Case of the Month: Dysphonia
By Diana Agostini-Vulaj, D.O., PGY-4
A 39 year old female presented to the clinic complaining of loss of voice for the last 2 months.
Past Medical History
There was no associated inciting illness or upper respiratory tract infection prior to the loss of voice reported by the patient. A positive history of tobacco use (about 2-5 cigarettes daily for 20 years) was elicited.
A laryngoscopy was performed which revealed a large anterior commissure polypoid lesion in addition to edematous and erythematous vocal cords bilaterally. Plan was made for surgical resection.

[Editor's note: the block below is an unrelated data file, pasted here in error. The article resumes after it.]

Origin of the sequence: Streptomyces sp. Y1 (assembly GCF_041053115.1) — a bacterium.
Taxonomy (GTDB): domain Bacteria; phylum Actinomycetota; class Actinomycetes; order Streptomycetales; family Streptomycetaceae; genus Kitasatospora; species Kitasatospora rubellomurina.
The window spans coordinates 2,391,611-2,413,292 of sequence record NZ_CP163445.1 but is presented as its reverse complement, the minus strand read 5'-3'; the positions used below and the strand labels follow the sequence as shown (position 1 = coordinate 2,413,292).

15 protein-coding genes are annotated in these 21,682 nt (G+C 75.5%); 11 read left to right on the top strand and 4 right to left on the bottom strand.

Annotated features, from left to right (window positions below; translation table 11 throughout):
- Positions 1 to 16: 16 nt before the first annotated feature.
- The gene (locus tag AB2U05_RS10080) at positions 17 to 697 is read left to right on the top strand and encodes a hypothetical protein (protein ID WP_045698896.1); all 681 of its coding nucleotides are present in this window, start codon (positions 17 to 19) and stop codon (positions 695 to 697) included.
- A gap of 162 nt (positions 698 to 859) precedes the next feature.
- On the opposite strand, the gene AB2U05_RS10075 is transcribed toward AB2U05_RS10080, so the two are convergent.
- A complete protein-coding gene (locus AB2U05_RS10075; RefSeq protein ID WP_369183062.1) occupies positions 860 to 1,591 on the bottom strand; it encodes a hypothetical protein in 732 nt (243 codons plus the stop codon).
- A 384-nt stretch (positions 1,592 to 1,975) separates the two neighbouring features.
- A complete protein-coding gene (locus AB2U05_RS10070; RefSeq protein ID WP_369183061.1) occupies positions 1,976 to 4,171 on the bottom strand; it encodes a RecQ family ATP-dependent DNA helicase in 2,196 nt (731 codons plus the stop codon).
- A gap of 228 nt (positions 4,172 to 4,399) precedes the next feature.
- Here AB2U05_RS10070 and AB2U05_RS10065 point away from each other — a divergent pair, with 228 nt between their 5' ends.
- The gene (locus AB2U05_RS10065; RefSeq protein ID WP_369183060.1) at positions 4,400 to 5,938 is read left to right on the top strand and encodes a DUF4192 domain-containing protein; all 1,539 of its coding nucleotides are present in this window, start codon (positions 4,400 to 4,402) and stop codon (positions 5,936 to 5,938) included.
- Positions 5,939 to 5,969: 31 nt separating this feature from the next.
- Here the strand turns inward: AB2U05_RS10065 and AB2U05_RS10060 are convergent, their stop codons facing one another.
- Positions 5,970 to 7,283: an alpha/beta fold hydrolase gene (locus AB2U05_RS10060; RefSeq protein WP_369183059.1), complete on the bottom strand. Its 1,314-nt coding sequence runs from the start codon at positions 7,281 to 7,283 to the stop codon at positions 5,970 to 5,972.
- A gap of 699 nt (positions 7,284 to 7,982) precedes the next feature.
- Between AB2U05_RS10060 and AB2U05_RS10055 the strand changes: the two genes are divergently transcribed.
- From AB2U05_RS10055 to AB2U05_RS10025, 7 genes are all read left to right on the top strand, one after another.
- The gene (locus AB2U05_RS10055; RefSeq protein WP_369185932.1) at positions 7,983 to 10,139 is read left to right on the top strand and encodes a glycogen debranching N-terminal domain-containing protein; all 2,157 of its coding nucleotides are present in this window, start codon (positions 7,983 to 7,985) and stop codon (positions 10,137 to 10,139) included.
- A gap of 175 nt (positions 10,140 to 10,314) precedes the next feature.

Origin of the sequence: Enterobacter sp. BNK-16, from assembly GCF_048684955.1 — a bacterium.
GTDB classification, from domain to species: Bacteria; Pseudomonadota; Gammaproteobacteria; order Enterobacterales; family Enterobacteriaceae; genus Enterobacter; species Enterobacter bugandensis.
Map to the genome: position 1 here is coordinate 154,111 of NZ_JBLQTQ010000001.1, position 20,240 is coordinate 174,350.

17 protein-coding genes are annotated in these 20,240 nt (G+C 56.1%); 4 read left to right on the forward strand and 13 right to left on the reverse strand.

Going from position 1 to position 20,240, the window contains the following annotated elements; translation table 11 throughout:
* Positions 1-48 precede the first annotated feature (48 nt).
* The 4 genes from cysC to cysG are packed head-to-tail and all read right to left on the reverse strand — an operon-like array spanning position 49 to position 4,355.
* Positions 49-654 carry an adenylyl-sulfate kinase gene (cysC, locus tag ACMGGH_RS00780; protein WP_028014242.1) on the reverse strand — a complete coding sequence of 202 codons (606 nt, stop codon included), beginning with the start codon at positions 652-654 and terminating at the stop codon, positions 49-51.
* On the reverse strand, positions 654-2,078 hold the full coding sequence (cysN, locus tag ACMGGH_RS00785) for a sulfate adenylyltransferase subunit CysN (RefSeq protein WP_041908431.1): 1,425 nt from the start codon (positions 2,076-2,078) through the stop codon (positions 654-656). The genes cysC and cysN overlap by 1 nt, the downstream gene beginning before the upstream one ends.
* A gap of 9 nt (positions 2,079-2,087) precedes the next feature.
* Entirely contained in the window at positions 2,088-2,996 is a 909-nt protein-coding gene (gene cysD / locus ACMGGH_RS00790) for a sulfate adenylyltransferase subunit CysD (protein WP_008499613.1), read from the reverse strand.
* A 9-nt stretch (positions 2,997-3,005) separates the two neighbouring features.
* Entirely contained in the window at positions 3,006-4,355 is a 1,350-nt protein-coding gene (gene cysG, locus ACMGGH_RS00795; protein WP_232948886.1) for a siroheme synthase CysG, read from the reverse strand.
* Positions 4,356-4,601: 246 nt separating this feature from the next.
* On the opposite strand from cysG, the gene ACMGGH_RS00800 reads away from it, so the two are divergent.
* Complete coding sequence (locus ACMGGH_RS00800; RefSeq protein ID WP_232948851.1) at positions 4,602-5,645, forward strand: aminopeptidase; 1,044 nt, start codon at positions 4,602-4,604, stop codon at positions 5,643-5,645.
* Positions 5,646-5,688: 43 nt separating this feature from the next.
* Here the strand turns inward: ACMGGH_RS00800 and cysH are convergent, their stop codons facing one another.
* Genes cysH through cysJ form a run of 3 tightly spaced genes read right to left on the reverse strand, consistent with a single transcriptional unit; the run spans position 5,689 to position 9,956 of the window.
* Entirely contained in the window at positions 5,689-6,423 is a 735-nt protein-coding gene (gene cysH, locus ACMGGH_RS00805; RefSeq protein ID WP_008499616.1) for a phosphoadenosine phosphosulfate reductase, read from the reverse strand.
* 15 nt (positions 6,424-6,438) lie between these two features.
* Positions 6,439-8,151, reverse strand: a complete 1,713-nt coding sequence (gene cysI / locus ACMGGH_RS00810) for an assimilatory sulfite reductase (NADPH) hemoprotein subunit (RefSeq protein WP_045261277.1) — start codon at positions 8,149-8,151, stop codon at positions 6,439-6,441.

Grossly, multiple aggregates of lobulated soft tissue were received. Histologically, the specimen consisted of unremarkable squamous mucosa with a prominent submucosal spindle cell mass with a fascicular to storiform growth pattern (Fig 1). The spindled cells showed ample eosinophilic cytoplasm, mild nuclear shape variation, inconspicuous nuclei, and few mitoses, none of which were atypical (Fig 2). Additionally, numerous inflammatory cells were identified including plasma cells, neutrophils, eosinophils, and lymphocytes (Fig 3).
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